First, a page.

Acute Migraine

migraine headache
Migraines Are a Very Common Condition and Can Be Severely Debilitating

Migraines can be severely debilitating and are considered one of the main causes of disability worldwide.[1] In one study among patients with migraines in the United States, more than half reported severe impairment in activity, the need for bed rest, and/or reduced work or school productivity due to migraines.[2]

Acute Migraines are Often Treated in the Emergency Department Setting

In the Emergency Department (ED) setting, headaches overall account for about 3% of all ED visits annually in the United States.[3] Use of opioids in the ED to treat this condition has been associated with increased risk of revisits, hospital admissions, and increased ED length of stay.[4] Despite published guidelines recommending nonopioid treatments for acute migraines, opioids are commonly prescribed for acute migraines in the ED.[5] For example, opioids were ordered for 35.8% of ED visits for acute migraines during a fourteen-month period, which included 1,222 total visits. Another study examining 2017 medical claims data among privately insured patients noted that opioid prescriptions linked to medical encounters for acute migraine were written for a median of 7 days (interquartile range 4-20 days) for a median daily dosage of 22.5 MMEpdf icon.[6]

Prescription Frequency

36 percent

36% of adolescents and young adults who visited an Emergency Department with a migraine received an opioid prescription.

Too Many Pills, Too Many Times

7 days and dosage of 22.5 MME

Opioids are prescribed for acute migraines at a median total of 22.5 MME and an average of 7 days supply.

Treating Acute Pain Safely and Effectively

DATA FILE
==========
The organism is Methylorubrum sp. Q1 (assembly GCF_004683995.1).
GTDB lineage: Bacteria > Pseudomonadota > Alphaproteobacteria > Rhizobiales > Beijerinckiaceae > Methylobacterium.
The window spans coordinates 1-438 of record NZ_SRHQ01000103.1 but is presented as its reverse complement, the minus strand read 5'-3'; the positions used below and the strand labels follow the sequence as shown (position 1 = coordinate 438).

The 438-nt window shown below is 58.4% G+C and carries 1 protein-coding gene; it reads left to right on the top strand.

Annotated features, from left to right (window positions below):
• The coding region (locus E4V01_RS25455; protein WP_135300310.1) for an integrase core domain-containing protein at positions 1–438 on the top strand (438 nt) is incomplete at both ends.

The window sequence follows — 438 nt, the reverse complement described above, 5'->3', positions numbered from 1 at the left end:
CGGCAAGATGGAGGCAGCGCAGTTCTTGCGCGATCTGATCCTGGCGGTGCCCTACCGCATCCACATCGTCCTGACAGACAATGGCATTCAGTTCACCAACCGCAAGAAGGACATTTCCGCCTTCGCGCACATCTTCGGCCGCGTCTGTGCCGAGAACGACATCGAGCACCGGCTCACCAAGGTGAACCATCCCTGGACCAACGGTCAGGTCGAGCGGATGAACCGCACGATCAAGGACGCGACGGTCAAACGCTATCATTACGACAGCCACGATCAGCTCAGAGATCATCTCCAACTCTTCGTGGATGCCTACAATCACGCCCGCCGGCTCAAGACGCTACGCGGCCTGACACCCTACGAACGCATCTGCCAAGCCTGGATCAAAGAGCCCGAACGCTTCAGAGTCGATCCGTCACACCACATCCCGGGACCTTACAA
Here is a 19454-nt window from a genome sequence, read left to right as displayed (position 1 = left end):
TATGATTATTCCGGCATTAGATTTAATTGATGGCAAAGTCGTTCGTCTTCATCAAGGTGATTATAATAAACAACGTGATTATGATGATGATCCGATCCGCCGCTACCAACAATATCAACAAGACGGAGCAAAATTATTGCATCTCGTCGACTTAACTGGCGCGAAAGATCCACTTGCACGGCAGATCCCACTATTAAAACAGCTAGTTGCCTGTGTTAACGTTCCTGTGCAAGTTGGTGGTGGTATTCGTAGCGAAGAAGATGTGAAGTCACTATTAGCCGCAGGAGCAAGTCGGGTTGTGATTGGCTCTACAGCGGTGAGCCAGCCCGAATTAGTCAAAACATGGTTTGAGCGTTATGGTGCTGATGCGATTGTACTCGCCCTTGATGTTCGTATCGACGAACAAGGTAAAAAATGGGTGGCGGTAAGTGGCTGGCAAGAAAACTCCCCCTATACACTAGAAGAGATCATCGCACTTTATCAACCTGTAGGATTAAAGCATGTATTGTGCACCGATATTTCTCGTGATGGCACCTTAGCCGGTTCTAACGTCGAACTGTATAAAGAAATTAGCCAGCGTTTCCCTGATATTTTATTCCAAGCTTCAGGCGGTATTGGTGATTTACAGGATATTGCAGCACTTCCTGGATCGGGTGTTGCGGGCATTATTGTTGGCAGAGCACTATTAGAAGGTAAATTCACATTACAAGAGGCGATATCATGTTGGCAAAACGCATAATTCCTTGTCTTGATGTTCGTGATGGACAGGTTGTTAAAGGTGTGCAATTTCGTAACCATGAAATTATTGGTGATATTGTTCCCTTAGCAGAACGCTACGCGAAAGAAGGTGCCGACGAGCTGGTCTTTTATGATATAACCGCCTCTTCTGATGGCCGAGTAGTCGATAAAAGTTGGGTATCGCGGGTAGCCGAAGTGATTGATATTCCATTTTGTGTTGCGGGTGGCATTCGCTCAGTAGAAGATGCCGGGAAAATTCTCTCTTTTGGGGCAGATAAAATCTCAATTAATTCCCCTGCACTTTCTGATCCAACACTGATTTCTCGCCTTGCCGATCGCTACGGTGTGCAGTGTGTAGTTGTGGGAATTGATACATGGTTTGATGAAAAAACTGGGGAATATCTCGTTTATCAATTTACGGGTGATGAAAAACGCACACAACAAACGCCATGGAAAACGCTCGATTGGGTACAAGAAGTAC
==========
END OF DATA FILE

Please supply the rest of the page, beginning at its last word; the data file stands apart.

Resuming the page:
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Summary of Treatment Recommendations

The American Headache Society
  • Acute Treatment of Migraine in Adults: The American Headache Society Evidence Assessment of Migraine Pharmacotherapiesexternal icon (2015)
  • “The specific medications – triptans (almotriptan, eletriptan, frovatriptan, naratriptan, rizatriptan, sumatriptan [oral, nasal spray, injectable, transcutaneous patch], zolmitriptan [oral and nasal spray]) and dihydroergotamine (nasal spray, inhaler) are effective (Level A).
  • Effective non-specific medications include acetaminophen, nonsteroidal anti‐inflammatory drugs (aspirin, diclofenac, ibuprofen, and naproxen), opioids (butorphanol nasal spray), sumatriptan/naproxen, and the combination of acetaminophen/aspirin/caffeine (Level A).
  • There are many acute migraine treatments for which evidence supports efficacy. Clinicians must consider medication efficacy, potential side effects, and potential medication‐related adverse events when prescribing acute medications for migraine. Although opioids, such as butorphanol, codeine/acetaminophen, and tramadol/acetaminophen, are probably effective, they are not recommended for regular use.”
  • Management of Adults With Acute Migraine in the Emergency Department: The American Headache Society Evidence Assessment of Parenteral Pharmacotherapies (2016)external icon
  • “Because of lack of evidence demonstrating efficacy and concern about sub-acute or long-term sequelae, injectable morphine and hydromorphone are best avoided as first-line therapy.
  • Intravenous metoclopramide and prochlorperazine, and subcutaneous sumatriptan should be offered to eligible adults who present to an ED with acute migraine.”

[1] GBD 2016 Headache Collaborators. Global, Regional, and National Burden of Migraine and Tension-Type Headache, 1990-2016: a Systematic Analysis for the Global Burden of Disease Study 2016. Lancet Neurol. 2018 Nov;17(11):954-976

[2] Lipton RB, Stewart WF, Diamond S et al. Prevalence and Burden of Migraine in the United States: Data from the American Migraine Study II. Headache. 2001 Jul-Aug;41(7):646-57.

[3] Burch R, Rizzoli P, Loder E. The Prevalence and Impact of Migraine and Severe Headache in the United States: Figures and Trends From Government Health Studies.external icon Headache. 2018 Apr;58(4):496-505.

[4] Miller J, Koons L, Longyhore D. Opioid Free Treatment Algorithm for ED Headache Management: Effect on Revisit Rate. Am J Emerg Med. 2019 Apr 27

[5] Young N, Silverman D, Bradford H, Finkelstein J. Multicenter Prevalence of Opioid Medication Use as Abortive Therapy in the ED Treatment of Migraine Headaches. Am J Emerg Med. 2017 Dec;35(12):1845-1849.

[6] Mikosz CA, Zhang K, Haegerich T, Xu L, Losby JL, Greenspan A, Baldwin G, Dowell D. Indication-Specific Opioid Prescribing for US Patients with Medicaid or Private Insurance, 2017. JAMA Network Open. 2020;3(5):e204514. doi:10.1001/jamanetworkopen.2020.4514